Remembering Ambassador Melady


Much has been written about Ambassador Thomas Melady and his many accomplishments. More will be written in the days ahead: His accomplishments were many and varied. So, it is not necessary here for me to discuss his academic, political or diplomatic achievements. Instead, I would like to highlight his gift as a storyteller, a gift that is not as valued as it once was but should be.

I had met the ambassador years ago but we only became friends in the last few years through my work at the Institute for Policy Research & Catholic Studies, to which he was deeply committed and where his wonderful wife, Dr. Margaret Melady, is a senior fellow. He wanted us to co-sponsor an event on poverty with the American Jewish Committee and convoked a meeting of both groups at the Institute for World Politics where he kept his office. He was, of course, master of the table, knew all the key players, and had a sense of what would make for a successful event. In choosing whom to feature as speakers, it became obvious that we had only to mention a name and he would make the call, the call would be taken, and the invitation accepted.

About each of the names, he had a short story, a reminiscence, usually about some previous collaboration. I do not recall any particular story but vividly recall that each story indicated why a given person would, or would not, make an appropriate speaker. He paid attention to people, knew who was well-spoken and who cared about the issue of poverty. In Washington, which is increasingly bifurcated along ideological lines, Ambassador Melady saw the world as consisting of friends, some of whom he had already made, others whom he knew he would make in the future. And, he was shrewd about people, a gift I lack, so I always learned much about human nature from those conversations.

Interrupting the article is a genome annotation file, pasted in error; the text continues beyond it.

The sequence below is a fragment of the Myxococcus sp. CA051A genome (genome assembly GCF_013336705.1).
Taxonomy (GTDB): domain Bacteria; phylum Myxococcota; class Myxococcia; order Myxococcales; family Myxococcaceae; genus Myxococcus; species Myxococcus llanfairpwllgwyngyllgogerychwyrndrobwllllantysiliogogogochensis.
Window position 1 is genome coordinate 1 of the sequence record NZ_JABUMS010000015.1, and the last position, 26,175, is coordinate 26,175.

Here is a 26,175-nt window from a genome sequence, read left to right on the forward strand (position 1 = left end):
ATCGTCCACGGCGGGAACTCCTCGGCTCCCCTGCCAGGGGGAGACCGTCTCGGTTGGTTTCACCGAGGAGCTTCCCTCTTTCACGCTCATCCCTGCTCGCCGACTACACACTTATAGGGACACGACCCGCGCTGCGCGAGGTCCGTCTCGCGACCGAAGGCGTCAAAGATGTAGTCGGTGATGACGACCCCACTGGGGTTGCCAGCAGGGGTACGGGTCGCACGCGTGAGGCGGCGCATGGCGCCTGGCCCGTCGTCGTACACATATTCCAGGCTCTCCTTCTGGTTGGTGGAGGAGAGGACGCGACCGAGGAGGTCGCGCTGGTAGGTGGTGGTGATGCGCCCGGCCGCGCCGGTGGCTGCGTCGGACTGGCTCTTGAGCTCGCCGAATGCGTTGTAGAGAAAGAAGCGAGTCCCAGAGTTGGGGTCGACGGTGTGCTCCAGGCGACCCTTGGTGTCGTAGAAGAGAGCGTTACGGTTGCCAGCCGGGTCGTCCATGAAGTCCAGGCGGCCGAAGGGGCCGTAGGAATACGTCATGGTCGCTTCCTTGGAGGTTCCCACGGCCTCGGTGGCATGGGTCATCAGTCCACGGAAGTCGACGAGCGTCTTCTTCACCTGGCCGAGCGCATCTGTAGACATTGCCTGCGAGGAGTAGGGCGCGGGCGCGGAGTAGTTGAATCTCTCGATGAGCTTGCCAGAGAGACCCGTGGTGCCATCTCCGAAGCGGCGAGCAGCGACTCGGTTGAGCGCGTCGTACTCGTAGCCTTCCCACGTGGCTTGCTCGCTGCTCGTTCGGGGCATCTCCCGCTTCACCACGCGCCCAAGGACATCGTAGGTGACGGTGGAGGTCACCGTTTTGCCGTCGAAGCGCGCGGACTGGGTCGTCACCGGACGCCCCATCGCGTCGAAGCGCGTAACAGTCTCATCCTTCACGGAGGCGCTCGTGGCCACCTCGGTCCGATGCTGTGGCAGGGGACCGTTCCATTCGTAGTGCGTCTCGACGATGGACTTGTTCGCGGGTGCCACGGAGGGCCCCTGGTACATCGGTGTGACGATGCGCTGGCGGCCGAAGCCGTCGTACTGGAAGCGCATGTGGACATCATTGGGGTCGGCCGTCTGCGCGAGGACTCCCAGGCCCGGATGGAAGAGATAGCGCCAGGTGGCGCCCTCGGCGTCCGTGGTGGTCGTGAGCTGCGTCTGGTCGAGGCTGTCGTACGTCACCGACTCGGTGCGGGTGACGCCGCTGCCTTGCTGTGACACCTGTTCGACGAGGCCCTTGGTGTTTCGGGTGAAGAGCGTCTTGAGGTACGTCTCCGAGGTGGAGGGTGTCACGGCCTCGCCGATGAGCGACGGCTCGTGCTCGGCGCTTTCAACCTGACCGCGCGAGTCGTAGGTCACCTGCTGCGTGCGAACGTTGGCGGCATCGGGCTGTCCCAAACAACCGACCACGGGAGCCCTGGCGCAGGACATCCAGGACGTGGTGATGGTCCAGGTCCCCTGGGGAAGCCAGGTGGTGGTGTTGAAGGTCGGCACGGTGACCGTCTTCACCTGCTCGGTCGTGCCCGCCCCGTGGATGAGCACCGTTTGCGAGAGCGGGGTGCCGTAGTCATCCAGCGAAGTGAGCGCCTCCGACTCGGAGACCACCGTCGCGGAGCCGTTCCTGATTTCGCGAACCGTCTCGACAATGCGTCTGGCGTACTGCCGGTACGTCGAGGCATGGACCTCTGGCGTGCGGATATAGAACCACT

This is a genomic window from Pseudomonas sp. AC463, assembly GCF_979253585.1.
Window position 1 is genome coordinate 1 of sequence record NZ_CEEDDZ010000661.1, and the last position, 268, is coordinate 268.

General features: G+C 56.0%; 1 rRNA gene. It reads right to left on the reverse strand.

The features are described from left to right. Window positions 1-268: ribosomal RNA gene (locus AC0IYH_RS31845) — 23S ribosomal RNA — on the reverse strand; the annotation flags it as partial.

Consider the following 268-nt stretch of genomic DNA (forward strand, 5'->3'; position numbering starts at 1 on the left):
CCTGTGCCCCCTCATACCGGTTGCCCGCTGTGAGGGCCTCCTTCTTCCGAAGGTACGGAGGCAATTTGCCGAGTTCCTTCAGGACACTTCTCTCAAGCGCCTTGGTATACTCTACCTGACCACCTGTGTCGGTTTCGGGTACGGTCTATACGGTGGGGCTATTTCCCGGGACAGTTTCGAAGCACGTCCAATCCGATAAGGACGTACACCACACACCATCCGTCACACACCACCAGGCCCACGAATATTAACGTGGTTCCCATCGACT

Like all good diplomats, he thrived on information, even gossip, but not in the bad sense. I never once heard him relate a story that painted someone in a bad light. But, his stories were telling. Let me share one. In 1997, President Clinton was set to appoint Lindy Boggs as ambassador to the Holy See. The administration, as is typical, made a discrete inquiry as to whether or not the nomination would be viewed favorably at the Vatican. Someone at the Vatican contacted Melady, voicing the concern that a woman who had served several terms in Congress might not have the influence within the administration that would be useful to the Holy See. Melady assured them that not only was Mrs. Boggs exceedingly well regarded, her son was the principal partner at one of D.C.’s most influential law firms. She would not have trouble getting her phone calls taken. In the upshot, shortly after presenting her credentials, Mrs. Boggs was summoned to the office of the Vatican Secretary of State on a matter of some urgency. (Ever discrete, Melady never indicated what the matter was, nor was it essential to the story.) Ambassador Boggs listened to the Cardinal Secretary of State as he laid out the Holy See’s concern. Then, she asked if she could borrow the phone sitting on the desk between them. Within a minute, she had the U.S. Secretary of State on the line and the matter was resolved to the mutual satisfaction of all concerned.